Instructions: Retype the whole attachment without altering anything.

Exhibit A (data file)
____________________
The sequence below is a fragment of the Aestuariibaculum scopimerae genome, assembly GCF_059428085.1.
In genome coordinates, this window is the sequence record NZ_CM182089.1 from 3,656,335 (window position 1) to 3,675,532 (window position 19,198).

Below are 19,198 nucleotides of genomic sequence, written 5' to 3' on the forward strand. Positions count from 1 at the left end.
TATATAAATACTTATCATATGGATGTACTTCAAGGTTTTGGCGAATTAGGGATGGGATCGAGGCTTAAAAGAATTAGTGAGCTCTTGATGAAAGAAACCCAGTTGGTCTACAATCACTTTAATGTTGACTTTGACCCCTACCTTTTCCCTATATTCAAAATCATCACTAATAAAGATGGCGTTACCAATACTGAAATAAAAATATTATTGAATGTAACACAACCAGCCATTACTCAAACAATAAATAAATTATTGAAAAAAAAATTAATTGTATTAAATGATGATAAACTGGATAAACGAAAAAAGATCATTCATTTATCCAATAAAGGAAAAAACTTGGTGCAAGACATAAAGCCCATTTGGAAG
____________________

The sequence below is a fragment of the Aestuariibaculum scopimerae genome, assembly GCF_059428085.1.
In genome coordinates, this window is the sequence record NZ_CM182089.1 from 3,656,335 (window position 1) to 3,675,532 (window position 19,198).

Below are 19,198 nucleotides of genomic sequence, written 5' to 3' on the forward strand. Positions count from 1 at the left end.
TATATAAATACTTATCATATGGATGTACTTCAAGGTTTTGGCGAATTAGGGATGGGATCGAGGCTTAAAAGAATTAGTGAGCTCTTGATGAAAGAAACCCAGTTGGTCTACAATCACTTTAATGTTGACTTTGACCCCTACCTTTTCCCTATATTCAAAATCATCACTAATAAAGATGGCGTTACCAATACTGAAATAAAAATATTATTGAATGTAACACAACCAGCCATTACTCAAACAATAAATAAATTATTGAAAAAAAAATTAATTGTATTAAATGATGATAAACTGGATAAACGAAAAAAGATCATTCATTTATCCAATAAAGGAAAAAACTTGGTGCAAGACATAAAGCCCATTTGGAAG